text

Aftermath ... a sign warns away looters after superstorm Sandy, in Queens, New York. Photo: Reuters

NEW YORK: ''If you come, I will shoot,'' warns a sign written by Mike Dougherty and propped up on the porch of his flood-ravaged home in Belle Harbor, a middle-class neighbourhood in the New York borough of Queens.

By day, this suburban enclave on the Rockaway Peninsula hummed with activity last week as people continued the long, hard slog of cleaning up after superstorm Sandy. But at night, with no electricity, this once-desirable neighbourhood becomes a cold, dark and desolate place.

''Some guys were trying to break into a house down the street the other night but the cops got them,'' Mr Dougherty said. A serving police officer, he vowed he would use his gun if he had to.

Elizabeth McBride, an elementary school teacher, was stuffing sodden clothes into plastic bags outside her home a few streets away. She too was worried about the number of strangers coming into the neighbourhood. ''There are million-dollar homes in this street and people are seeing opportunities,'' she said.

Because she has no electricity, she decamps to her sister's house every night and is certain someone tried to get into her home while she was absent. Her back door has been tampered with and locked gates in the garden were found open.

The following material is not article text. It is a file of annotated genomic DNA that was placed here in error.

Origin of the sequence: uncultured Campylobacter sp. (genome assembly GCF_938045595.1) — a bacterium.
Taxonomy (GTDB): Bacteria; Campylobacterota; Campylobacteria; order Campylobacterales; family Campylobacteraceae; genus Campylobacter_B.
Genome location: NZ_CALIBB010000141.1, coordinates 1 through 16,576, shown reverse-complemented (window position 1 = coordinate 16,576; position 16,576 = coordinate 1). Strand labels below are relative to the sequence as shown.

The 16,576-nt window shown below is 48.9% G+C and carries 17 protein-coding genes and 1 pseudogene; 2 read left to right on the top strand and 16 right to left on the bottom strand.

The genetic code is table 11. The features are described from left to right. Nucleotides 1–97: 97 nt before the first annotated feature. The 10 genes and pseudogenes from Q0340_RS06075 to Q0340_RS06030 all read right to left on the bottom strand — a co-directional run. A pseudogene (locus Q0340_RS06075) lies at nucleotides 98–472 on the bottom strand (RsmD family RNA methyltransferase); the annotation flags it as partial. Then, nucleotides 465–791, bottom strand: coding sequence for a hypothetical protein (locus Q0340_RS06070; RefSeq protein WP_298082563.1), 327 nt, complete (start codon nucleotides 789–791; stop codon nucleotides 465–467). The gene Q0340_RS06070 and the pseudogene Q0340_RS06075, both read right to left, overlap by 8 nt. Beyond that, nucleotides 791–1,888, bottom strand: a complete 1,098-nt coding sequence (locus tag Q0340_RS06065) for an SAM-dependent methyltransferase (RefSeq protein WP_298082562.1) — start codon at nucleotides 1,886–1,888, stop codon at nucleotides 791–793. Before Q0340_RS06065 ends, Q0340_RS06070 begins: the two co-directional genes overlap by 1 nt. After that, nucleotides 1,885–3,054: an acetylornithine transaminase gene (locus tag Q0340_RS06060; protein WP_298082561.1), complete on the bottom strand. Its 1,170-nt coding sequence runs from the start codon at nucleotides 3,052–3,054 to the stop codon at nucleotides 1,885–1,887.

Ms McBride, a teacher for 30 years, said sporadic mobile phone coverage added to her sense of vulnerability.

''They took generators into the low-income areas but Belle Harbor's got screwed. They should share it out,'' she added.

Nearly two weeks after the superstorm wreaked devastation over vast swathes of New York and New Jersey, recovery from one of the biggest storms to hit the US remains patchy. While Manhattan has more or less returned to normal, conditions are dire in outlying areas. About 750,000 people are still without electricity, heating and hot water.

To counter long waits and angry scenes at petrol stations, New York City on Friday followed the example of New Jersey and began rationing petrol, the first time it has done so since the 1970s. The measure has not stopped price sharks approaching drivers waiting in queues, offering to sell 19 litres of fuel for $US80 to $US100 ($77 to $96) - four or five times the normal price.

The New York State Attorney-General, Eric Schneiderman, is leading a probe into profiteering, with the website Craigslist in his sights. He wants the popular listings site to identify sellers who were charging outrageous prices for essentials like generators, transportation and groceries. Hotels that raised their room prices also face censure.

There have been outpourings of sympathy for the victims and many generous gestures. People are raising funds in coffee shops, restaurants and bars. Chelsea Clinton was a notable volunteer who gave up her spare time to help in one of the stricken areas. So too did disgraced congressman Anthony Weiner, who resigned after posting sexually explicit photos of his genitals on Twitter.

Telegraph, London